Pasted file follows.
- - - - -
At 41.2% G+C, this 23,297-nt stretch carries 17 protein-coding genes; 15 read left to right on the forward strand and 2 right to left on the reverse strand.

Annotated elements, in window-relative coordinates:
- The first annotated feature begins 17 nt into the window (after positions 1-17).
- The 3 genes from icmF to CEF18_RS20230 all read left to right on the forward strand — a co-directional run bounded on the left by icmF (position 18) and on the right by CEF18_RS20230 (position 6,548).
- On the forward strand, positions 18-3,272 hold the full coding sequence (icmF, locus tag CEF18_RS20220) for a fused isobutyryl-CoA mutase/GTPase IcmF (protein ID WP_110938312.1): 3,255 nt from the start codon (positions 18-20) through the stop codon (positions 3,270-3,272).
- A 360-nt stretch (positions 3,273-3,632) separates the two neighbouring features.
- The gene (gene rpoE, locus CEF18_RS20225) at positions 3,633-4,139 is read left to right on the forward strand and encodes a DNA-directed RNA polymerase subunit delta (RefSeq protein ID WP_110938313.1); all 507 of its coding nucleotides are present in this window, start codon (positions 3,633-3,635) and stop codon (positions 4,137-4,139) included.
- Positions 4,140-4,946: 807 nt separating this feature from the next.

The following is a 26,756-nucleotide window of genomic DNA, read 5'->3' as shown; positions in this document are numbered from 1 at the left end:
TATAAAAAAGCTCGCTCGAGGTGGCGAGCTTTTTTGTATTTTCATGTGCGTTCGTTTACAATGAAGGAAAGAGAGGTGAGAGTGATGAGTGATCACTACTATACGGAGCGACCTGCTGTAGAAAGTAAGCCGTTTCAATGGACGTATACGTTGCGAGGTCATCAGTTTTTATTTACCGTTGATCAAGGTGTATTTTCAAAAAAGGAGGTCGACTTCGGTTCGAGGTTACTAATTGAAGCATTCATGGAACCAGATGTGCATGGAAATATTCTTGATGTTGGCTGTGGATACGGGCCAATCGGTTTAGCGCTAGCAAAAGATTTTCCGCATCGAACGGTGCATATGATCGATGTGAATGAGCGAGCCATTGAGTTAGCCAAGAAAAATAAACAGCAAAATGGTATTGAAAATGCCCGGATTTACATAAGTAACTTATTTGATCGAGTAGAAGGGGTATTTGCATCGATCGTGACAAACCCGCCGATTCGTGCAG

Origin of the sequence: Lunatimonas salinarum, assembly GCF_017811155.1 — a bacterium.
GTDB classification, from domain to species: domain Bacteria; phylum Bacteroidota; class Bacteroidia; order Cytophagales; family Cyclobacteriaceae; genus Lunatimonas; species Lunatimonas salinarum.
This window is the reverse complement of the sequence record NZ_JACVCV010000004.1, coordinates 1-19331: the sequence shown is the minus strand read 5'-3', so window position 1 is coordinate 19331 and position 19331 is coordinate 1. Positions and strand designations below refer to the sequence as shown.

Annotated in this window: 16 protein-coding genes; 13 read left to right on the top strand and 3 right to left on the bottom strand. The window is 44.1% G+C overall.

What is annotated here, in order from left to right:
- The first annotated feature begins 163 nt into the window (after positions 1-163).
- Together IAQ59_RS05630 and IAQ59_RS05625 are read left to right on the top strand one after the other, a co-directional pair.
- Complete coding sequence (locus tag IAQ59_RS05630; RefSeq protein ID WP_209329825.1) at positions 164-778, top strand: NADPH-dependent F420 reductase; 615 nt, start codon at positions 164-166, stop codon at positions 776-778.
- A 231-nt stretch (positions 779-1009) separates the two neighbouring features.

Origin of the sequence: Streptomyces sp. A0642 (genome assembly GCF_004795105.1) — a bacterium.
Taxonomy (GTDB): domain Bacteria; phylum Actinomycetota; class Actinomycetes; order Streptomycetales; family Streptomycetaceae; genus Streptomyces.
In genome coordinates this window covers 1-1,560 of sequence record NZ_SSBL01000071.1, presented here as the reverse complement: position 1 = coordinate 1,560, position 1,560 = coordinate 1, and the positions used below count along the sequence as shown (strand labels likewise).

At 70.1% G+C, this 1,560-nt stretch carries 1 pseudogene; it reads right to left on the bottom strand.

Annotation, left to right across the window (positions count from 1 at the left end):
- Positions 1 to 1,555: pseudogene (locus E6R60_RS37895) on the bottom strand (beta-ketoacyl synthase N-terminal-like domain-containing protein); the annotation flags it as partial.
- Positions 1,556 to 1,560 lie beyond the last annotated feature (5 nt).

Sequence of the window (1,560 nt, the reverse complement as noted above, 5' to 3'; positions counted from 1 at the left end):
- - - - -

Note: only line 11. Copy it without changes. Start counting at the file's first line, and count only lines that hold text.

Origin of the sequence: Lunatimonas salinarum, assembly GCF_017811155.1 — a bacterium.